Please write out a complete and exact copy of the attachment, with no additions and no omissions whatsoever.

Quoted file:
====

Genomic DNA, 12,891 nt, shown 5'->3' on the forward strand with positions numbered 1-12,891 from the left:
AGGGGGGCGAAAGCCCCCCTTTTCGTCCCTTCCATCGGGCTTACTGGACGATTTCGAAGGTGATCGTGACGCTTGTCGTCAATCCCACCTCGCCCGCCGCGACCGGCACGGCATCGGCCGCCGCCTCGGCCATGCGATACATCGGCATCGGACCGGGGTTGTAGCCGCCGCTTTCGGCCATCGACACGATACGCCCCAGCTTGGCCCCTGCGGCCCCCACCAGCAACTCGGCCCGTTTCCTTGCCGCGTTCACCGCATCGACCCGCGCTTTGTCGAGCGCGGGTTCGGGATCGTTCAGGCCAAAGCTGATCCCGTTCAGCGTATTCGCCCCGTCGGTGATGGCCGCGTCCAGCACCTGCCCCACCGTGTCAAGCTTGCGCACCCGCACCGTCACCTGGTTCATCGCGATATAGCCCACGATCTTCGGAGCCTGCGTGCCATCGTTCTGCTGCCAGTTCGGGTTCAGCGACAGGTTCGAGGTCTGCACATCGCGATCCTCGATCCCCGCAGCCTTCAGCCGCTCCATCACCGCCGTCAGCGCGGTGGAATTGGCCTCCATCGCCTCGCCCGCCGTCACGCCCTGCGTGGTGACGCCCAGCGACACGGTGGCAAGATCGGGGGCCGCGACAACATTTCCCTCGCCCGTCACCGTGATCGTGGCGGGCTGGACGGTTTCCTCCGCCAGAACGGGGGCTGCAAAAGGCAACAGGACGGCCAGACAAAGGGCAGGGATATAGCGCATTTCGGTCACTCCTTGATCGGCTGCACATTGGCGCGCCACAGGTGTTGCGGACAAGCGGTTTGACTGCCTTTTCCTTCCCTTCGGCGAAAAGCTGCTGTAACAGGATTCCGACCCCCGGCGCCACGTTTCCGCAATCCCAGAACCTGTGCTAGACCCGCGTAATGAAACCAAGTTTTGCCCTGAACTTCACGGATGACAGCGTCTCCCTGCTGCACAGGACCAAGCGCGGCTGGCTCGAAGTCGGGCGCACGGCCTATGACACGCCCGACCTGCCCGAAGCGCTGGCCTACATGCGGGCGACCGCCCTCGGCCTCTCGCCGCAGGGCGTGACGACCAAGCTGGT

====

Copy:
Genomic DNA, 12,891 nt, shown 5'->3' on the forward strand with positions numbered 1-12,891 from the left:
AGGGGGGCGAAAGCCCCCCTTTTCGTCCCTTCCATCGGGCTTACTGGACGATTTCGAAGGTGATCGTGACGCTTGTCGTCAATCCCACCTCGCCCGCCGCGACCGGCACGGCATCGGCCGCCGCCTCGGCCATGCGATACATCGGCATCGGACCGGGGTTGTAGCCGCCGCTTTCGGCCATCGACACGATACGCCCCAGCTTGGCCCCTGCGGCCCCCACCAGCAACTCGGCCCGTTTCCTTGCCGCGTTCACCGCATCGACCCGCGCTTTGTCGAGCGCGGGTTCGGGATCGTTCAGGCCAAAGCTGATCCCGTTCAGCGTATTCGCCCCGTCGGTGATGGCCGCGTCCAGCACCTGCCCCACCGTGTCAAGCTTGCGCACCCGCACCGTCACCTGGTTCATCGCGATATAGCCCACGATCTTCGGAGCCTGCGTGCCATCGTTCTGCTGCCAGTTCGGGTTCAGCGACAGGTTCGAGGTCTGCACATCGCGATCCTCGATCCCCGCAGCCTTCAGCCGCTCCATCACCGCCGTCAGCGCGGTGGAATTGGCCTCCATCGCCTCGCCCGCCGTCACGCCCTGCGTGGTGACGCCCAGCGACACGGTGGCAAGATCGGGGGCCGCGACAACATTTCCCTCGCCCGTCACCGTGATCGTGGCGGGCTGGACGGTTTCCTCCGCCAGAACGGGGGCTGCAAAAGGCAACAGGACGGCCAGACAAAGGGCAGGGATATAGCGCATTTCGGTCACTCCTTGATCGGCTGCACATTGGCGCGCCACAGGTGTTGCGGACAAGCGGTTTGACTGCCTTTTCCTTCCCTTCGGCGAAAAGCTGCTGTAACAGGATTCCGACCCCCGGCGCCACGTTTCCGCAATCCCAGAACCTGTGCTAGACCCGCGTAATGAAACCAAGTTTTGCCCTGAACTTCACGGATGACAGCGTCTCCCTGCTGCACAGGACCAAGCGCGGCTGGCTCGAAGTCGGGCGCACGGCCTATGACACGCCCGACCTGCCCGAAGCGCTGGCCTACATGCGGGCGACCGCCCTCGGCCTCTCGCCGCAGGGCGTGACGACCAAGCTGGT